SEOUL, The ruling Democratic Party (DP) and three minor parties on Friday completed the submission of four contentious bills, setting the stage for parliamentary panels to fast track them.

Two special parliamentary committees on judiciary and political reforms had originally planned to fast-track four measures, including an election reform bill, on Thursday in line with a package deal reached by the four parties.

The deal, which excludes the main opposition Liberty Korea Party (LKP), includes the establishment of a unit to investigate alleged corruption by high-ranking government officials and enhances the police's authority to conduct probes.

But the fast-track drive was put on hold as the assembly panels have yet to designate the bills as fast-track measures amid vehement clashes by the two parties.

After hours of tensions between the DP and the LKP, the four parties completed the submission of the four bills to the National Assembly.

On Thursday, LKP members attempted to deter DP lawmakers from submitting to the National Assembly a bill to revise the criminal procedures law, one of the four bills that the four parties seek to fast track. The other three bills have already been submitted to the assembly.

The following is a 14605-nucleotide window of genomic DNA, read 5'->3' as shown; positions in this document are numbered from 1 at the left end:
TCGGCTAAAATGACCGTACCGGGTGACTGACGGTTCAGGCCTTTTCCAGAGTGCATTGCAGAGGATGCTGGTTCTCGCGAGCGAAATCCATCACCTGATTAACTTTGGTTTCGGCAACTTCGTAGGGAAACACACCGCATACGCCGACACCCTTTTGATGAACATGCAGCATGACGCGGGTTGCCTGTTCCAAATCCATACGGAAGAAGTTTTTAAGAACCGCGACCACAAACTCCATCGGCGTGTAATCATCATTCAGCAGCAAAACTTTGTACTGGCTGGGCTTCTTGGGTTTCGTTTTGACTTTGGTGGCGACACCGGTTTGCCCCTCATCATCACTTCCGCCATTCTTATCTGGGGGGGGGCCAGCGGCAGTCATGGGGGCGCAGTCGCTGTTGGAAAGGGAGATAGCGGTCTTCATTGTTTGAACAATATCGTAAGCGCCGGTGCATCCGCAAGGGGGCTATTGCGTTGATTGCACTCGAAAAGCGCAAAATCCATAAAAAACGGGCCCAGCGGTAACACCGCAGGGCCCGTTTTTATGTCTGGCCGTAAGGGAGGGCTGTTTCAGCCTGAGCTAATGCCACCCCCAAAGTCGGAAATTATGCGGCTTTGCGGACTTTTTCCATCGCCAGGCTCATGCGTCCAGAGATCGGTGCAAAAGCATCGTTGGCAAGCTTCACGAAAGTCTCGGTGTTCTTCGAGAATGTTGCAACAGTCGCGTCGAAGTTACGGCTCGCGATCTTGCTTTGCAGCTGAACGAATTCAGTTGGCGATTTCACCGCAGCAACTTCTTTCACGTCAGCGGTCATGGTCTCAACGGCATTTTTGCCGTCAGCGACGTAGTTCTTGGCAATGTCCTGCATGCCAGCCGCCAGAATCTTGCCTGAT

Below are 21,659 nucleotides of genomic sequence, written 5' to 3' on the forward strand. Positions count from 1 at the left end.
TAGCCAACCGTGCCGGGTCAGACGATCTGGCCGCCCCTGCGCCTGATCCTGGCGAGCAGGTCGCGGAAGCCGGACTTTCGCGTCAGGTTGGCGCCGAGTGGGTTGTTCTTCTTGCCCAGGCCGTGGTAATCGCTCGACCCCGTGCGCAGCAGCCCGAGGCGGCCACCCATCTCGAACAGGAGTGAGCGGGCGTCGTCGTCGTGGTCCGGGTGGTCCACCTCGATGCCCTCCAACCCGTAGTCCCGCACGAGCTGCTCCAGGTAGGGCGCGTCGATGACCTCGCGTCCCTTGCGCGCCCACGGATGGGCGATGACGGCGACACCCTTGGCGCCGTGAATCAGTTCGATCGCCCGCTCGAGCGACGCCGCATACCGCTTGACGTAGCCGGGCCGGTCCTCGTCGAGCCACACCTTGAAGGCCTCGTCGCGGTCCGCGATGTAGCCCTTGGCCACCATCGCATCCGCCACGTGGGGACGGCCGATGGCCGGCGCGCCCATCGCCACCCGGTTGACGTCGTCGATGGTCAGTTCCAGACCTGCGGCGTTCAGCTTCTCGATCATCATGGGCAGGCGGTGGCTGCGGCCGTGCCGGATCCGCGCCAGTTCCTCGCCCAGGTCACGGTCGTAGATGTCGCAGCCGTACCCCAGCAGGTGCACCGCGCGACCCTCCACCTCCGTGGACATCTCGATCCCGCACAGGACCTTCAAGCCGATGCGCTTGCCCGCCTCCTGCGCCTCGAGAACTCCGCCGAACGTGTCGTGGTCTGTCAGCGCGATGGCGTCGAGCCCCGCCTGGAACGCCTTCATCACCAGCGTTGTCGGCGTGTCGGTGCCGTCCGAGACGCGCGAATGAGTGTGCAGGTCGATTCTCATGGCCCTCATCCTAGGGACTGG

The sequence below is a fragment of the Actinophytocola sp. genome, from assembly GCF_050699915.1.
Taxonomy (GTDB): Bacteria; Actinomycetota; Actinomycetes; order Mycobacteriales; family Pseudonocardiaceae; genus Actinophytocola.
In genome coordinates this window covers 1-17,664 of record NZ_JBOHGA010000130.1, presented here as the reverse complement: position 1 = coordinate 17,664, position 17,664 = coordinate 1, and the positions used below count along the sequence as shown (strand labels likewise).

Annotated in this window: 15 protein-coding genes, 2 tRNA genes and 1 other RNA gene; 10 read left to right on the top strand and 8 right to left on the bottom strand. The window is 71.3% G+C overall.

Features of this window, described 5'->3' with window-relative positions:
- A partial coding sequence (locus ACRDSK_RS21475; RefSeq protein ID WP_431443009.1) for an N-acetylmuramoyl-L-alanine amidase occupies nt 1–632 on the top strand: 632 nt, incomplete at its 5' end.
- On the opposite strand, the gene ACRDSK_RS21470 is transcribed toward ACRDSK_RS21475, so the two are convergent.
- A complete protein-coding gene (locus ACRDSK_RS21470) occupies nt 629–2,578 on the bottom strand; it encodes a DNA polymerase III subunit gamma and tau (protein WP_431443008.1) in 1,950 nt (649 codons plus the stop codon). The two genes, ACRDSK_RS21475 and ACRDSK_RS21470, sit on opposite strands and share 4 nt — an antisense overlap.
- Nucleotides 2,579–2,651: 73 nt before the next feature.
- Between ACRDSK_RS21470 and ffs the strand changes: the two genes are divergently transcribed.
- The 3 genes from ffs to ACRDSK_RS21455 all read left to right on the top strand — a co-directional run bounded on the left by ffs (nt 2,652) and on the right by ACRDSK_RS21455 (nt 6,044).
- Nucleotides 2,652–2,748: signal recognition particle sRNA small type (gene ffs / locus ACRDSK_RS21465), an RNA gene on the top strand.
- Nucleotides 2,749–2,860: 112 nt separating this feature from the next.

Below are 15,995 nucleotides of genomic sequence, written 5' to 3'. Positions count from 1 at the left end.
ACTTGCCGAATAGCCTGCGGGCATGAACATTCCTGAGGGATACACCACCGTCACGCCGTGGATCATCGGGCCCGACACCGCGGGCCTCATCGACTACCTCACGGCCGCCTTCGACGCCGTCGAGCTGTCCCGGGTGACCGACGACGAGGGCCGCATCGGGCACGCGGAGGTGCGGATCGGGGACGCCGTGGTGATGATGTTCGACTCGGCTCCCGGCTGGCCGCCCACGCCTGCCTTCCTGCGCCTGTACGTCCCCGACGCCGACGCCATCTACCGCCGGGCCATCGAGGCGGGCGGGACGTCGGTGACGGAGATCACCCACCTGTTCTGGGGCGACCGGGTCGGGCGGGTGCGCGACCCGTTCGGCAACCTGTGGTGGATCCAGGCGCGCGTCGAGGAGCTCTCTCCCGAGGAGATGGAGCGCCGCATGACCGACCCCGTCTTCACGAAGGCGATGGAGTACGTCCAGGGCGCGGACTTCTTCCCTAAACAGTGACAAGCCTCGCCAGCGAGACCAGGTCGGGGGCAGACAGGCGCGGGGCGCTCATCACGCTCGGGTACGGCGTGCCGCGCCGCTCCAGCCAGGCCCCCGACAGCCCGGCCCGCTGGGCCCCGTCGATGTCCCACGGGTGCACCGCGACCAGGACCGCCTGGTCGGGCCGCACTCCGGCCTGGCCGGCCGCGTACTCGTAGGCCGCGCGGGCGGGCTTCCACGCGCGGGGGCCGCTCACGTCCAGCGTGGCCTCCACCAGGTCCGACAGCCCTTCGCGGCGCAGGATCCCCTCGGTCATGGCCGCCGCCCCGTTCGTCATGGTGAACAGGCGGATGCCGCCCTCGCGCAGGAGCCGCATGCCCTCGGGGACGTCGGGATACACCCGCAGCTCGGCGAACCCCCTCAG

The conservative LKP said that the election law has always been revised through bipartisan agreements, not by a political deal involving several parties.

LKP members occupied the assembly office in charge of bills to prevent DP members from entering it for submission.

During that process, DP and LKP lawmakers engaged in physical scuffles, with some suffering bruises and rib fractures.

In what could be an ugly development, the two parties bickered over the mobilization of nail pullers, iron hammers and claw hammers. The LKP claimed the DP mobilized those tools to break down the door while the DP insisted they had nothing to do with the assembly's decision.

National Assembly Speaker Moon Hee-sang on Thursday requested the government to send police officers to the assembly as partisan clashes effectively made it impossible for the office to do its work.

The minor opposition Bareunmirae Party (BP), meanwhile, held a meeting with lawmakers to discuss a recent row over the fast-track bid.

As the BP approved the package deal by a narrow margin earlier this week, some members vehemently opposed the move, claiming there was no consensus for the decision.

BP floor leader Kim Kwan-young forcibly replaced its two lawmakers sitting in the special panels in a bid to ram through the fast-track bid, inviting strong condemnation from party members.

Source: Yonhap news Agency